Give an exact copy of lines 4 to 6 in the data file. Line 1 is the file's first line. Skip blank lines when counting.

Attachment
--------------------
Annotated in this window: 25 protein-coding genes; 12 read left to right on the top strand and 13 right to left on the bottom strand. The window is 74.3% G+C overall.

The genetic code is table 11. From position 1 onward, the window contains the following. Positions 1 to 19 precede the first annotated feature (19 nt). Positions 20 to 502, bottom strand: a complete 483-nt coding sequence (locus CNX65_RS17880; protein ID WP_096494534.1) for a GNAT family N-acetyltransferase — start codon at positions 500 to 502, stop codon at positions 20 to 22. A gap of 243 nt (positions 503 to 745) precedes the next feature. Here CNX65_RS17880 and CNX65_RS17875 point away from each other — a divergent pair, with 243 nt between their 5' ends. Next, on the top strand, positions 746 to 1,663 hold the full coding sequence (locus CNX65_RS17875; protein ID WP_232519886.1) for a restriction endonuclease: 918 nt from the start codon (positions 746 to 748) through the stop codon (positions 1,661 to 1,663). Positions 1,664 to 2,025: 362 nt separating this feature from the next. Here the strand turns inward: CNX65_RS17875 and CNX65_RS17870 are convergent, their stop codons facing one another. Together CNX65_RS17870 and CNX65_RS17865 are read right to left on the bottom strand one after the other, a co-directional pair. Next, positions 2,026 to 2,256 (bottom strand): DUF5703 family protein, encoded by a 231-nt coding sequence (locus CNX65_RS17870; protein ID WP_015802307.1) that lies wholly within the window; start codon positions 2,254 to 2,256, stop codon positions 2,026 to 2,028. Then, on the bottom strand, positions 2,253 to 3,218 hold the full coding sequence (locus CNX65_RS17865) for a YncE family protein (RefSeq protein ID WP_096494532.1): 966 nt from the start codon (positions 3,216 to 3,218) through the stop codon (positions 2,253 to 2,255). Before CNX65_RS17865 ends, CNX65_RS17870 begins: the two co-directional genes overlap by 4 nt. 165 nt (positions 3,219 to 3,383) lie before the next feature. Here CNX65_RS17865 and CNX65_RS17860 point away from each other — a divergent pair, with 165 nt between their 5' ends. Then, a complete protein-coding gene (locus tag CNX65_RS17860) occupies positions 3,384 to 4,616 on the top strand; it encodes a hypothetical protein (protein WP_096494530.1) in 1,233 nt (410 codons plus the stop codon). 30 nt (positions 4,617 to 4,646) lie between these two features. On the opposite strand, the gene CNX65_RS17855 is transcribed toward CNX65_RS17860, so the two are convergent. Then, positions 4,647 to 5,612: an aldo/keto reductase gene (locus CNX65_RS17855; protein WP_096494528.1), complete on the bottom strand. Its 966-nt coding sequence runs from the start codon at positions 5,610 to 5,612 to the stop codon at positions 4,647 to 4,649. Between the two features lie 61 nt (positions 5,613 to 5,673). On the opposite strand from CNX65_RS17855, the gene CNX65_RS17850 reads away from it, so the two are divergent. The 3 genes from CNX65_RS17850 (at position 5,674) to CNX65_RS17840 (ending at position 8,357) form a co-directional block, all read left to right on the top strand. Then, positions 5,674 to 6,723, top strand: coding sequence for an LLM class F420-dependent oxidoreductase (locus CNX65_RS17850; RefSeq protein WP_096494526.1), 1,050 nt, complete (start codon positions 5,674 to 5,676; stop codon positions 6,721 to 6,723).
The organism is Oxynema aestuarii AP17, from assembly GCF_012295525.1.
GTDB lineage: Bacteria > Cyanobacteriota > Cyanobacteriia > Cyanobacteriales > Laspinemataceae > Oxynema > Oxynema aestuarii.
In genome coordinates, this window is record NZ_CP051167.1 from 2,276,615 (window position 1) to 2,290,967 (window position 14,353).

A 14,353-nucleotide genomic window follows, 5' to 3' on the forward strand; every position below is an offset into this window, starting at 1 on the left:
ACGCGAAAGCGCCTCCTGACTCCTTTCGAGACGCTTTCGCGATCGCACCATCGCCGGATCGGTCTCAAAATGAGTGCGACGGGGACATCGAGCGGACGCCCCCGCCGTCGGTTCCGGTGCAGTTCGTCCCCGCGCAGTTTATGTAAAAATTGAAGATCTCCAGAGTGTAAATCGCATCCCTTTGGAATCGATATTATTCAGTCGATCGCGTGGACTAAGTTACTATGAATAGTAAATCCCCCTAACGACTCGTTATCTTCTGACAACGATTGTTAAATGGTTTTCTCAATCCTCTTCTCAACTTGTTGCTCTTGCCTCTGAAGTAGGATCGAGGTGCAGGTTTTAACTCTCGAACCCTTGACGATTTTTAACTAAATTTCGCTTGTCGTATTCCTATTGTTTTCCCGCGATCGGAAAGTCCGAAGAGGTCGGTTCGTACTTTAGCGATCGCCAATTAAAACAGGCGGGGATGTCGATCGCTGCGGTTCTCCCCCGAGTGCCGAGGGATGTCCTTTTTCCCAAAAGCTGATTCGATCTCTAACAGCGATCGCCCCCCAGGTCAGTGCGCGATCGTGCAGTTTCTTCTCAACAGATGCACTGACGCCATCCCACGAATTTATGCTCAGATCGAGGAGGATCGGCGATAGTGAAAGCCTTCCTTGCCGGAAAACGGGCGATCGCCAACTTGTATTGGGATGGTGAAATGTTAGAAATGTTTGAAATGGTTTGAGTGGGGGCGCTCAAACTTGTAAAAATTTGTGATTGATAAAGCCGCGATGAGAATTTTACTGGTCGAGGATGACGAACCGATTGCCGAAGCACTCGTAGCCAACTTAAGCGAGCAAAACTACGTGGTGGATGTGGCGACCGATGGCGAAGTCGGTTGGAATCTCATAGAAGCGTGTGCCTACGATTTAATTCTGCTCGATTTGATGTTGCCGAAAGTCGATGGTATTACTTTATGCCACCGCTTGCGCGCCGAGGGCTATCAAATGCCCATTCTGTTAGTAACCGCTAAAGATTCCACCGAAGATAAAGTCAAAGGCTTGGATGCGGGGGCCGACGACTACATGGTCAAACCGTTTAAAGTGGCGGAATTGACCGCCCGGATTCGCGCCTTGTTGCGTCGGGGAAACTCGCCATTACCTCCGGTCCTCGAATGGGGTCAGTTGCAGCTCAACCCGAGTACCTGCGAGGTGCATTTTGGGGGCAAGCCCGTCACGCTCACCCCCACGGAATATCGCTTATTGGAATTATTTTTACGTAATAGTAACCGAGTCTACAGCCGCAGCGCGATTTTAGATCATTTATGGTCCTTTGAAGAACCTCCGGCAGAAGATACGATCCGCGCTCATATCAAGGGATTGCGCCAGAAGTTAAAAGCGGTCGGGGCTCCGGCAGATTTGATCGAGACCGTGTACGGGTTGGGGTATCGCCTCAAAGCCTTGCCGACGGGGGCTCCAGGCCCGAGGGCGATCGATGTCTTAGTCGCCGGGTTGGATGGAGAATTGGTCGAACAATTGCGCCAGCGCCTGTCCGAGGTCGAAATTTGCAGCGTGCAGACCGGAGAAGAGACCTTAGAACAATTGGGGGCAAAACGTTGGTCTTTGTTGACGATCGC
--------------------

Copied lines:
GTDB lineage: Bacteria > Cyanobacteriota > Cyanobacteriia > Cyanobacteriales > Laspinemataceae > Oxynema > Oxynema aestuarii.
In genome coordinates, this window is record NZ_CP051167.1 from 2,276,615 (window position 1) to 2,290,967 (window position 14,353).

A 14,353-nucleotide genomic window follows, 5' to 3' on the forward strand; every position below is an offset into this window, starting at 1 on the left: